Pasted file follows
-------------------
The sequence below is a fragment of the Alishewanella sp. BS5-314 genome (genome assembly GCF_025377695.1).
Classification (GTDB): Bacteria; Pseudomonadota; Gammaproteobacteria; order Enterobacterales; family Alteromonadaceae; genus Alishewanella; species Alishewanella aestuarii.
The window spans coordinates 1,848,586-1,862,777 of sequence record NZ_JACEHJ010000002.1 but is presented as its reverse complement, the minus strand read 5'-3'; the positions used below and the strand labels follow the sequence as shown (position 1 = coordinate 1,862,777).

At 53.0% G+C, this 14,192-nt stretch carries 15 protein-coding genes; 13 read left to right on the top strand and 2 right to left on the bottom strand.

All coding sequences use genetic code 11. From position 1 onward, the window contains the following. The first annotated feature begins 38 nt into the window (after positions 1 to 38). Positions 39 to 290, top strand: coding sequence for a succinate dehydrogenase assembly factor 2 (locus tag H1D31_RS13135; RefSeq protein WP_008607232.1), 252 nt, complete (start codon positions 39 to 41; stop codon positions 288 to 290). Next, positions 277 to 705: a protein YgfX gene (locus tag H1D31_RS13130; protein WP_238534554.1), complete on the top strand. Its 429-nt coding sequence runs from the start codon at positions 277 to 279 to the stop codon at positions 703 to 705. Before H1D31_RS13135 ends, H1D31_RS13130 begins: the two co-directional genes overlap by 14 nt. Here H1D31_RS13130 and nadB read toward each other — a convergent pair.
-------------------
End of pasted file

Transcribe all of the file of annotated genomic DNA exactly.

The sequence below is a fragment of the Alishewanella sp. BS5-314 genome (genome assembly GCF_025377695.1).
Classification (GTDB): Bacteria; Pseudomonadota; Gammaproteobacteria; order Enterobacterales; family Alteromonadaceae; genus Alishewanella; species Alishewanella aestuarii.
The window spans coordinates 1,848,586-1,862,777 of sequence record NZ_JACEHJ010000002.1 but is presented as its reverse complement, the minus strand read 5'-3'; the positions used below and the strand labels follow the sequence as shown (position 1 = coordinate 1,862,777).

At 53.0% G+C, this 14,192-nt stretch carries 15 protein-coding genes; 13 read left to right on the top strand and 2 right to left on the bottom strand.

All coding sequences use genetic code 11. From position 1 onward, the window contains the following. The first annotated feature begins 38 nt into the window (after positions 1 to 38). Positions 39 to 290, top strand: coding sequence for a succinate dehydrogenase assembly factor 2 (locus tag H1D31_RS13135; RefSeq protein WP_008607232.1), 252 nt, complete (start codon positions 39 to 41; stop codon positions 288 to 290). Next, positions 277 to 705: a protein YgfX gene (locus tag H1D31_RS13130; protein WP_238534554.1), complete on the top strand. Its 429-nt coding sequence runs from the start codon at positions 277 to 279 to the stop codon at positions 703 to 705. Before H1D31_RS13135 ends, H1D31_RS13130 begins: the two co-directional genes overlap by 14 nt. Here H1D31_RS13130 and nadB read toward each other — a convergent pair.